EY said that social media had influenced corporate behaviour by pressuring businesses to take morally defensible positions or positions that will not show up in a social media blog with multiple supporters.
Social inflation is impacted by the generational composition of juries. EY pointed out that a larger portion of juries now comprise Millennials and underlined that market research indicates that Millennials typically have higher distrust for corporations and a higher propensity to determine larger awards as jurors.
“These jurors tend to have a shorter attention span, as they have grown up in a rapid-fire, multitask, social media environment,” said the EY report. “Jurors with a shorter attention span may pay less attention to lengthy testimony and complex explanations and may ultimately make their award decisions based more on emotions.”
EY pointed out that a lot of modern corporations are integrating social missions into their business operations and recruiting strategies for Millennials and Generation Z talent. Since it has historically become more conventional for corporations to introduce ethical behaviour, there may be a greater inclination to punish companies when individuals have been significantly harmed. The days of companies doing cost-based analyses on settling severe claims based on product weaknesses appear to be long gone.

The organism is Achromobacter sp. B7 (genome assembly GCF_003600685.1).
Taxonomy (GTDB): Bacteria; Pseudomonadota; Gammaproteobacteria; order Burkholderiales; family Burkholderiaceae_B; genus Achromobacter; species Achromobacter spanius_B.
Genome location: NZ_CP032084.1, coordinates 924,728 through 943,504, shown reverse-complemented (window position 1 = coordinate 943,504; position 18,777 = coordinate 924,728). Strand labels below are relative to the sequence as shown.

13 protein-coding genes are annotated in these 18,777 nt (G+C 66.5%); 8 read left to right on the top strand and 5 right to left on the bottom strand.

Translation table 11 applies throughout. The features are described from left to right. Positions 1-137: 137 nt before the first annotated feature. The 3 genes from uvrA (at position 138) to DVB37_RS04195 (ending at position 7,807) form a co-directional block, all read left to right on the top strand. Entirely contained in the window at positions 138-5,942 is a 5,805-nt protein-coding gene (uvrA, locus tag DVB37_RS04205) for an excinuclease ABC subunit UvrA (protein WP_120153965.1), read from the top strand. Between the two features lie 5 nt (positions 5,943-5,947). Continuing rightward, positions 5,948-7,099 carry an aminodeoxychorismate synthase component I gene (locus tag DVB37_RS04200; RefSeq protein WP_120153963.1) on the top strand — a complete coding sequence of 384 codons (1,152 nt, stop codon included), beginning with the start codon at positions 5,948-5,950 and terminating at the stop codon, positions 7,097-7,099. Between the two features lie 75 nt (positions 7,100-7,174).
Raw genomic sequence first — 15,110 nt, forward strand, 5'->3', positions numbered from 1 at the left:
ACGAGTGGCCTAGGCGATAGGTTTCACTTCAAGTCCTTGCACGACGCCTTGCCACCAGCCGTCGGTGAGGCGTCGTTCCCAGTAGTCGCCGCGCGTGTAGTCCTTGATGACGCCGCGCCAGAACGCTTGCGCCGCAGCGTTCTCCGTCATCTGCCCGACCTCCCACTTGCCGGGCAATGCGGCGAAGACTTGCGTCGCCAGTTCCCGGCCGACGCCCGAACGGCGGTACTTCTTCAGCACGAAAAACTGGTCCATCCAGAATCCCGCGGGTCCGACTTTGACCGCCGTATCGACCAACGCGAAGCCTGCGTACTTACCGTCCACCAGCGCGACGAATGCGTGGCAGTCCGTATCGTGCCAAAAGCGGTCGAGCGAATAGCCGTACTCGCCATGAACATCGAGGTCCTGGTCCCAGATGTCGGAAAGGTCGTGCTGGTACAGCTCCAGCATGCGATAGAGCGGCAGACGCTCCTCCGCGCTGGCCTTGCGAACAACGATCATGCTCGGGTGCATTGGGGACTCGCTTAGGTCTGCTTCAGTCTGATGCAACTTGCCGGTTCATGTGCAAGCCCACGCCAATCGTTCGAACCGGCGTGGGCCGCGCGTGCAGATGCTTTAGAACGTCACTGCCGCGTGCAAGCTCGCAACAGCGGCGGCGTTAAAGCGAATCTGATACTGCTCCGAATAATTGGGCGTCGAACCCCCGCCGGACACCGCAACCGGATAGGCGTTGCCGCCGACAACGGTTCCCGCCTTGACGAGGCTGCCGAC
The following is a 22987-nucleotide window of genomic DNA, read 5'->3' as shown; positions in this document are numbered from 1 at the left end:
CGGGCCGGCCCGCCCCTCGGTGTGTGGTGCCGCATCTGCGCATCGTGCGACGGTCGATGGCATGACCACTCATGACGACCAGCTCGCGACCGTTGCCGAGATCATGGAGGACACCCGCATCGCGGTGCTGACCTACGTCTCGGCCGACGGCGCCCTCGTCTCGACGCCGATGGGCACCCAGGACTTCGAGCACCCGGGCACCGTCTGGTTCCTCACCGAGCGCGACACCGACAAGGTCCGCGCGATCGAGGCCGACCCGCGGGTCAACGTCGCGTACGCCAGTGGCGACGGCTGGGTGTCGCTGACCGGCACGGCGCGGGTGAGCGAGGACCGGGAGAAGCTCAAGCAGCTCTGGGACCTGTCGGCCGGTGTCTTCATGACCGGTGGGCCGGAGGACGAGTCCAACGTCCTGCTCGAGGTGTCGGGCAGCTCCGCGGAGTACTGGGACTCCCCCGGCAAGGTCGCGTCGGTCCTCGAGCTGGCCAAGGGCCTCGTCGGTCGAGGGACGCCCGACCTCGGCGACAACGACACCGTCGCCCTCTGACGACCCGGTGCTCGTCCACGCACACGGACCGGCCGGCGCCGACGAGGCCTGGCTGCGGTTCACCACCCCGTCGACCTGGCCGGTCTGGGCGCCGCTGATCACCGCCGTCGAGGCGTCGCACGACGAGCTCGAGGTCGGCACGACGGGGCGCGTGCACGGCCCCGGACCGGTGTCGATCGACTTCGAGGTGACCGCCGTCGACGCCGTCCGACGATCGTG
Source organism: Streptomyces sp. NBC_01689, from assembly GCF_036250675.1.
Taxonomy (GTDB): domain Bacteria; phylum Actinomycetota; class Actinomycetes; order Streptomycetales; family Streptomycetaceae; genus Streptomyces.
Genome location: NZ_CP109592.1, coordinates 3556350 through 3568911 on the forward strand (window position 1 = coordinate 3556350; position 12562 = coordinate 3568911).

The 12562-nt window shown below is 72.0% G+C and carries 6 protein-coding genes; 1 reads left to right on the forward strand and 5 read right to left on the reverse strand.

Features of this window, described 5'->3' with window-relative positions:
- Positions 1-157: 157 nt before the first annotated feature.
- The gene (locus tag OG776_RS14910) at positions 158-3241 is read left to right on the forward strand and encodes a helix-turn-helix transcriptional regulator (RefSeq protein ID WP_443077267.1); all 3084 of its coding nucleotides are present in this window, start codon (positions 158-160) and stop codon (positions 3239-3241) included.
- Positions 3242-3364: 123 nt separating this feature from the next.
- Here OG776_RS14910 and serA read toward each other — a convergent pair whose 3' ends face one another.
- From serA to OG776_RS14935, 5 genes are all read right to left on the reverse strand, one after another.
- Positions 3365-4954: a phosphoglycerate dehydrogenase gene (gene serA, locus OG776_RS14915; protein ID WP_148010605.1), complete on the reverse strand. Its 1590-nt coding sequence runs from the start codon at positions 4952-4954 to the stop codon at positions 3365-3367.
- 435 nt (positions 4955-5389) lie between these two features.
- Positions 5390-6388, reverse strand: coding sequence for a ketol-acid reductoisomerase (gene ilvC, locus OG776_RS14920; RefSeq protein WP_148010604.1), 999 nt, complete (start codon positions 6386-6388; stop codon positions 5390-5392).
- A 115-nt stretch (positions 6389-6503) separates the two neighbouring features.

Another element identified by EY is the salary of many jurors. EY said that that higher-valued worker salaries have grown by a larger amount than average employee salaries, which may also influence claim values in jurors’ eyes. As a result, younger individuals may be more inclined to regard larger awards as more in line with damages.
EY said that from 1978 to 2018, average chief executive salaries grew by 940 percent to $17.2 million, while the average wage increase for high-valued workers grew by 339 percent. Wages for average-salaried employees have grown by just 11 percent in that same time frame.
According to EY these figures illustrate that Millennials have grown up in a time when higher-valued workers earn significantly more than they previously did. Similar increases can be seen for professional athletes and entertainers. These factors may impel younger individuals towards making larger jury awards.
EY stated that the current increases in social inflation are expected to have a permanent effect. The current issuance of higher awards may desensitise juries to these awards in the future as they become more commonplace. Insurance companies also have an increased propensity to settle at higher values, as the possibility of large awards under litigation changes company behaviour.
“Increasing social inflation should influence how captives handle both their claims and overall operations.”